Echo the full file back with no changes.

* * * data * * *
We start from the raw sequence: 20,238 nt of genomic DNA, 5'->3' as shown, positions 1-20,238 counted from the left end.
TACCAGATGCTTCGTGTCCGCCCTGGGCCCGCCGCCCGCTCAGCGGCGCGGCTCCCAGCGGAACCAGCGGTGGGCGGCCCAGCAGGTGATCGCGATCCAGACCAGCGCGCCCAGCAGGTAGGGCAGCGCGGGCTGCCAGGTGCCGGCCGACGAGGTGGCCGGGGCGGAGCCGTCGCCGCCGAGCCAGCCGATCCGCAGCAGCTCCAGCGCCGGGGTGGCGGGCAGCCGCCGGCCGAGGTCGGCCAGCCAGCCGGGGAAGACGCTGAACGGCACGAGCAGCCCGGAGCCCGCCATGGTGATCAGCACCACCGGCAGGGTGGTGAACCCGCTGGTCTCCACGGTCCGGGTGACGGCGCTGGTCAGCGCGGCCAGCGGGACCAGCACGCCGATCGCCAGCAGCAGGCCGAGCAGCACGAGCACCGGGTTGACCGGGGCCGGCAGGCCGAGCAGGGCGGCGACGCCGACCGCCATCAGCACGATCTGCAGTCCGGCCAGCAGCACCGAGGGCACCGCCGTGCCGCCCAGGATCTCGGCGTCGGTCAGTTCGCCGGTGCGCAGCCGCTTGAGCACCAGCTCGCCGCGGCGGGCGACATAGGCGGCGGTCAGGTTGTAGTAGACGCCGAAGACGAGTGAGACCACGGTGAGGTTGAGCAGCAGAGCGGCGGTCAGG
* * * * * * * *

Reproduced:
We start from the raw sequence: 20,238 nt of genomic DNA, 5'->3' as shown, positions 1-20,238 counted from the left end.
TACCAGATGCTTCGTGTCCGCCCTGGGCCCGCCGCCCGCTCAGCGGCGCGGCTCCCAGCGGAACCAGCGGTGGGCGGCCCAGCAGGTGATCGCGATCCAGACCAGCGCGCCCAGCAGGTAGGGCAGCGCGGGCTGCCAGGTGCCGGCCGACGAGGTGGCCGGGGCGGAGCCGTCGCCGCCGAGCCAGCCGATCCGCAGCAGCTCCAGCGCCGGGGTGGCGGGCAGCCGCCGGCCGAGGTCGGCCAGCCAGCCGGGGAAGACGCTGAACGGCACGAGCAGCCCGGAGCCCGCCATGGTGATCAGCACCACCGGCAGGGTGGTGAACCCGCTGGTCTCCACGGTCCGGGTGACGGCGCTGGTCAGCGCGGCCAGCGGGACCAGCACGCCGATCGCCAGCAGCAGGCCGAGCAGCACGAGCACCGGGTTGACCGGGGCCGGCAGGCCGAGCAGGGCGGCGACGCCGACCGCCATCAGCACGATCTGCAGTCCGGCCAGCAGCACCGAGGGCACCGCCGTGCCGCCCAGGATCTCGGCGTCGGTCAGTTCGCCGGTGCGCAGCCGCTTGAGCACCAGCTCGCCGCGGCGGGCGACATAGGCGGCGGTCAGGTTGTAGTAGACGCCGAAGACGAGTGAGACCACGGTGAGGTTGAGCAGCAGAGCGGCGGTCAGG